Mortgage rate trends
Mortgage rates were historically low throughout most of 2020 and 2021, but increased steadily throughout 2022 as the Federal Reserve began aggressively hiking interest rates. Now, mortgage rates are well above where they were a year ago. What does this mean for homebuyers this year?
“Mortgage rates have hovered in the 6% to 7% range for the past 10 months. Though home prices have softened slightly nationally, the still-high cost of borrowing means hopeful home buyers have felt little relief,” said Hannah Jones, economic research analyst at Realtor.com.
However, if inflation continues to decline and the Fed is able to hold rates where they are and eventually cut them, mortgage rates are likely to decrease slightly in 2023. However, they’re highly unlikely to return to the rock-bottom levels of just a few years ago.
The most recent housing forecast from Fannie Mae calls for the average 30-year fixed mortgage rate to close out the year at around 6.6%.
“Mortgage rates have been volatile for some time now and while they could eventually start trending down over the next six months to a year as inflation growth continues to cool, their path is probably going to be bumpy,” Channel said.
We use rates collected by Bankrate to track daily mortgage rate trends. This table summarizes the average rates offered by lenders across the country:
Today’s mortgage interest rates
|30-year mortgage rate
|15-year fixed rate
|30-year jumbo mortgage rate
|30-year mortgage refinance rate
Rates as of August 4, 2023.
How to find the best mortgage rates
When you are ready to apply for a loan, you can connect with a local mortgage broker or search online. In order to find the best home mortgage, you’ll need to take into account your goals and overall financial situation.
A range of factors — including your down payment, credit score, loan-to-value ratio and debt-to-income ratio — will all affect your mortgage rate. Generally, you want a higher credit score, a larger down payment, a lower DTI and a lower LTV to get a lower interest rate.
The interest rate isn’t the only factor that affects the cost of your home. Be sure to also consider other factors such as fees, closing costs, taxes and discount points. Be sure to shop around with multiple lenders — like credit unions and online lenders in addition to local and national banks — in order to get a mortgage loan that’s best for you.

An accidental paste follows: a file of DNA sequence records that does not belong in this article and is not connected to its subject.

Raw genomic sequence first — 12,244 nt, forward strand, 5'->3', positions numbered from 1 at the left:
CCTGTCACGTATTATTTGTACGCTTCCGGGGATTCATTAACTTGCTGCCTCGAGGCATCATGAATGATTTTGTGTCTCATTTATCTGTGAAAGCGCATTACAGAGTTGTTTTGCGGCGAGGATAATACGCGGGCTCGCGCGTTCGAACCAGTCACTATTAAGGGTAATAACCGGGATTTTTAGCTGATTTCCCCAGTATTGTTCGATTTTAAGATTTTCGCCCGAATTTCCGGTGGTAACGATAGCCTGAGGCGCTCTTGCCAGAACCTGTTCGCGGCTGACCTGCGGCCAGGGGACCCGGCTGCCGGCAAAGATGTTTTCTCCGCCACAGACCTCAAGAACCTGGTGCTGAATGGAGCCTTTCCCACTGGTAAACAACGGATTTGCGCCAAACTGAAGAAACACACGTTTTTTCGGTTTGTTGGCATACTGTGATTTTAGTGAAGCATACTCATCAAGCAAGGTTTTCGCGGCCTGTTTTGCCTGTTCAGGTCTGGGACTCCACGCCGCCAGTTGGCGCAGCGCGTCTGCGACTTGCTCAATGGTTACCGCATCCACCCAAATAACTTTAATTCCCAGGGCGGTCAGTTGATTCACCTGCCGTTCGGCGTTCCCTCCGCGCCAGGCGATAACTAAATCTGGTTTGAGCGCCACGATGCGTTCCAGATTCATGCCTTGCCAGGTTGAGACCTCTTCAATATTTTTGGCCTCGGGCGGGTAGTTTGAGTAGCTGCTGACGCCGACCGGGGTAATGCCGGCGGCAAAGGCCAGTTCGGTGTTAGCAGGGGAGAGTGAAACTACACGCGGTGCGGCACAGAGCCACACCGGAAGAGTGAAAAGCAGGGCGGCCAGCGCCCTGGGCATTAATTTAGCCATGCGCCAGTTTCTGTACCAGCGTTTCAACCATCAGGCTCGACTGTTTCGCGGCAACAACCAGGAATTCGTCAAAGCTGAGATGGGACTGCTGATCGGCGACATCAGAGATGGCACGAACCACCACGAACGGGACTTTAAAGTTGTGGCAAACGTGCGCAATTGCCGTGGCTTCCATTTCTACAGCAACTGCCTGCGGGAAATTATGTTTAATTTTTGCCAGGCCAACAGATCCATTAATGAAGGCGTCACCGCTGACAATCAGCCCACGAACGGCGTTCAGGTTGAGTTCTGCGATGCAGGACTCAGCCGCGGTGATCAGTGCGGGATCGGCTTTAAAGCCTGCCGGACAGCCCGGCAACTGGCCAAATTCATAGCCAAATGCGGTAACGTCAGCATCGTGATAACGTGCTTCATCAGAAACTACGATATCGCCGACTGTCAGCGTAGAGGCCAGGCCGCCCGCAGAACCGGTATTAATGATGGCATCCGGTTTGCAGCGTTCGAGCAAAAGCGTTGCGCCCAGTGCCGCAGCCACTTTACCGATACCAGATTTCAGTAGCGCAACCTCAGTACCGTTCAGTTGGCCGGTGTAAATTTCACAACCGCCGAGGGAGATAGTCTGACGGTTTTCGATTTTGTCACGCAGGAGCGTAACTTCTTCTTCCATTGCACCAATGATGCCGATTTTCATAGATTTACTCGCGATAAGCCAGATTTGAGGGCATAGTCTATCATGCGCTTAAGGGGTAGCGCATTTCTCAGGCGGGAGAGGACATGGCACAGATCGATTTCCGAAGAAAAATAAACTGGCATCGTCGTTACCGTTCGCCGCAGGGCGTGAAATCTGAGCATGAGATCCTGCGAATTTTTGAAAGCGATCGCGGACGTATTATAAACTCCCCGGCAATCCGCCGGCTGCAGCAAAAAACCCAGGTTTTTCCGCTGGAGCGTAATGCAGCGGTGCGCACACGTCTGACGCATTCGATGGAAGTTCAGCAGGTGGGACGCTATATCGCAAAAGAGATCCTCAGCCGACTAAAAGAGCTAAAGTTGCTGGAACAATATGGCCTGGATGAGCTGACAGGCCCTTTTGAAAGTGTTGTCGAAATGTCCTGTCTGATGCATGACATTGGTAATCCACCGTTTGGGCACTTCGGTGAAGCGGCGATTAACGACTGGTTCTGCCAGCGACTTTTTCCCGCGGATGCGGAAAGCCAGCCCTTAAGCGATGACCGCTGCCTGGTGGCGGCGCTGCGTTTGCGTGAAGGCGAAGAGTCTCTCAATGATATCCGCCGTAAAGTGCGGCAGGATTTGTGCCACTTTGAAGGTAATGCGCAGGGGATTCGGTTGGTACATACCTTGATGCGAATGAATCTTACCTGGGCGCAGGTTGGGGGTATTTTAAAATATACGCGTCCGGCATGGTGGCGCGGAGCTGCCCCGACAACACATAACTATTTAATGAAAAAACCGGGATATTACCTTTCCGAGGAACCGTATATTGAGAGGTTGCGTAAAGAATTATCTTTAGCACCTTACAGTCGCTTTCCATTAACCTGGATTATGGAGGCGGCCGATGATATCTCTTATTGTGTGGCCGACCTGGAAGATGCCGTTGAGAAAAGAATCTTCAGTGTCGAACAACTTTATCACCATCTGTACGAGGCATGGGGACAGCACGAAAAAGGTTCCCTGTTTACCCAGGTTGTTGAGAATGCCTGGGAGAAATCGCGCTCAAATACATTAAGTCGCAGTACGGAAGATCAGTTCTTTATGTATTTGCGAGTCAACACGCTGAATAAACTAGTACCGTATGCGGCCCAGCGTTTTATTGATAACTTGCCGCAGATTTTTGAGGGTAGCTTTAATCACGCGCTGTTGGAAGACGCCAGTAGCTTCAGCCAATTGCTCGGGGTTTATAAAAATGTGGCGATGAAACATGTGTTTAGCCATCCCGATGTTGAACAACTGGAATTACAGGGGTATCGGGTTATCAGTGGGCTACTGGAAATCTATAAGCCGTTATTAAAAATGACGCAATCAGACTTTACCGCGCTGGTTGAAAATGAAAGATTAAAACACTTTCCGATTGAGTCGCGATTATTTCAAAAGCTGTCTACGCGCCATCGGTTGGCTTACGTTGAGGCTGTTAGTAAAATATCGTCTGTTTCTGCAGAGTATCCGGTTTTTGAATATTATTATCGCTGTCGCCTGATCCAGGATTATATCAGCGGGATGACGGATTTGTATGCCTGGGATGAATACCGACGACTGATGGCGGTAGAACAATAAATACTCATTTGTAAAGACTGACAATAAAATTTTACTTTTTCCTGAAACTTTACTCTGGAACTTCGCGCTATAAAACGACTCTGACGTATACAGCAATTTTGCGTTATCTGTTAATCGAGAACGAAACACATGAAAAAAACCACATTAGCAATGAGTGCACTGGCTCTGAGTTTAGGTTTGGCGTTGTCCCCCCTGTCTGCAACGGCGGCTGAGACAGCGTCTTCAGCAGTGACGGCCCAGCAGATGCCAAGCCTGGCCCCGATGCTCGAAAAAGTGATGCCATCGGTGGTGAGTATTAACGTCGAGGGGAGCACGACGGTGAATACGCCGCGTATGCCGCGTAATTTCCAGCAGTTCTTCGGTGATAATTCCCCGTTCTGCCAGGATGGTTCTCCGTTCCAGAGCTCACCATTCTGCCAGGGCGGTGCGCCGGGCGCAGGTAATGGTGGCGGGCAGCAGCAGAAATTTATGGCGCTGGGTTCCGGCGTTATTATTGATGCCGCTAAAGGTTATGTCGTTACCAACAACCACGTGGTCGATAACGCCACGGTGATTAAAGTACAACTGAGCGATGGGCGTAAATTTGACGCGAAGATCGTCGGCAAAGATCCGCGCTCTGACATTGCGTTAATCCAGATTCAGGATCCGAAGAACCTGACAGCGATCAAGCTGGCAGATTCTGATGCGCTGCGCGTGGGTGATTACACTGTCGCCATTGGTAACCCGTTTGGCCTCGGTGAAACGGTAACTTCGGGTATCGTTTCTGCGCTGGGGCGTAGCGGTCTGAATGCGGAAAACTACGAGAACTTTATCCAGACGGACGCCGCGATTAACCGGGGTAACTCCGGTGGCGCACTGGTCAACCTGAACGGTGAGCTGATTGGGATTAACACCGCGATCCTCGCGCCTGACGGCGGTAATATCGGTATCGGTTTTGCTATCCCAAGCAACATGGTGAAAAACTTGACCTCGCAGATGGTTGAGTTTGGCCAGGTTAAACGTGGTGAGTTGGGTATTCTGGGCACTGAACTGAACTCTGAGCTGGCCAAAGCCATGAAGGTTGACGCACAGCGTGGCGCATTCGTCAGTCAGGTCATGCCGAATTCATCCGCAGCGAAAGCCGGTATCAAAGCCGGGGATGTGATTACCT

How does the loan term impact my mortgage?
One important consideration when choosing a mortgage is the loan term, or payment schedule. The most common mortgage terms are 15 years and 30 years, although 10-, 20- and 40-year mortgages also exist. Another important distinction is between fixed-rate and adjustable-rate mortgages. For fixed-rate mortgages, interest rates are set for the life of the loan. Unlike a fixed-rate mortgage, the interest rates for an adjustable-rate mortgage are only fixed for a certain amount of time (usually five, seven or 10 years). After that, the rate fluctuates annually based on the market rate.
When choosing between a fixed-rate and adjustable-rate mortgage, you should think about how long you plan to stay in your house. For those who plan on living long-term in a new house, fixed-rate mortgages may be the better option. Fixed-rate mortgages offer more stability over time compared to adjustable-rate mortgages, but adjustable-rate mortgages can sometimes offer lower interest rates upfront. If you aren’t planning to keep your new home for more than three to 10 years, however, an adjustable-rate mortgage could give you a better deal. There is no best loan term as a rule of thumb; it all depends on your goals and your current financial situation. Be sure to do your research and understand what’s most important to you when choosing a mortgage.